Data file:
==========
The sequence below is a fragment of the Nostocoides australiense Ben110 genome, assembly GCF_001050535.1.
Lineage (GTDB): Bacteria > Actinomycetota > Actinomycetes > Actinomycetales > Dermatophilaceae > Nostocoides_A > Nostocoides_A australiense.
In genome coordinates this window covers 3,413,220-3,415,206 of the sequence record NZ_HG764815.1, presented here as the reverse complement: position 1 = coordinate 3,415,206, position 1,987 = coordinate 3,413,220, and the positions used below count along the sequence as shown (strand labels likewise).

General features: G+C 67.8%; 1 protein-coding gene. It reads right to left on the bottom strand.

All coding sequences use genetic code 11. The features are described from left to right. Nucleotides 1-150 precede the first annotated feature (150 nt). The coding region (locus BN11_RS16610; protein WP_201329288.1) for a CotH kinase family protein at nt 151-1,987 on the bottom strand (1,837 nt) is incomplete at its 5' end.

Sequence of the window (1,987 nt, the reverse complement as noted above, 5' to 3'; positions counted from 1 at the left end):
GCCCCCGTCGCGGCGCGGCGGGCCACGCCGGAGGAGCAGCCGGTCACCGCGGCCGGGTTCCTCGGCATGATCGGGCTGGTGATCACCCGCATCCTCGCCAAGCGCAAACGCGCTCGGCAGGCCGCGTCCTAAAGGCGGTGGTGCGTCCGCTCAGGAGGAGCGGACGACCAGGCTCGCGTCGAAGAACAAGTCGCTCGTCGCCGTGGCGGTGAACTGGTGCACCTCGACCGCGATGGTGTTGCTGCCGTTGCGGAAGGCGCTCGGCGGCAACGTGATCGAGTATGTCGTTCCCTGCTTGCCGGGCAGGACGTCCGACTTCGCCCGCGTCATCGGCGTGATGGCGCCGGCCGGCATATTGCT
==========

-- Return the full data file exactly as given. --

The sequence below is a fragment of the Nostocoides australiense Ben110 genome, assembly GCF_001050535.1.
Lineage (GTDB): Bacteria > Actinomycetota > Actinomycetes > Actinomycetales > Dermatophilaceae > Nostocoides_A > Nostocoides_A australiense.
In genome coordinates this window covers 3,413,220-3,415,206 of the sequence record NZ_HG764815.1, presented here as the reverse complement: position 1 = coordinate 3,415,206, position 1,987 = coordinate 3,413,220, and the positions used below count along the sequence as shown (strand labels likewise).

General features: G+C 67.8%; 1 protein-coding gene. It reads right to left on the bottom strand.

All coding sequences use genetic code 11. The features are described from left to right. Nucleotides 1-150 precede the first annotated feature (150 nt). The coding region (locus BN11_RS16610; protein WP_201329288.1) for a CotH kinase family protein at nt 151-1,987 on the bottom strand (1,837 nt) is incomplete at its 5' end.

Sequence of the window (1,987 nt, the reverse complement as noted above, 5' to 3'; positions counted from 1 at the left end):
GCCCCCGTCGCGGCGCGGCGGGCCACGCCGGAGGAGCAGCCGGTCACCGCGGCCGGGTTCCTCGGCATGATCGGGCTGGTGATCACCCGCATCCTCGCCAAGCGCAAACGCGCTCGGCAGGCCGCGTCCTAAAGGCGGTGGTGCGTCCGCTCAGGAGGAGCGGACGACCAGGCTCGCGTCGAAGAACAAGTCGCTCGTCGCCGTGGCGGTGAACTGGTGCACCTCGACCGCGATGGTGTTGCTGCCGTTGCGGAAGGCGCTCGGCGGCAACGTGATCGAGTATGTCGTTCCCTGCTTGCCGGGCAGGACGTCCGACTTCGCCCGCGTCATCGGCGTGATGGCGCCGGCCGGCATATTGCT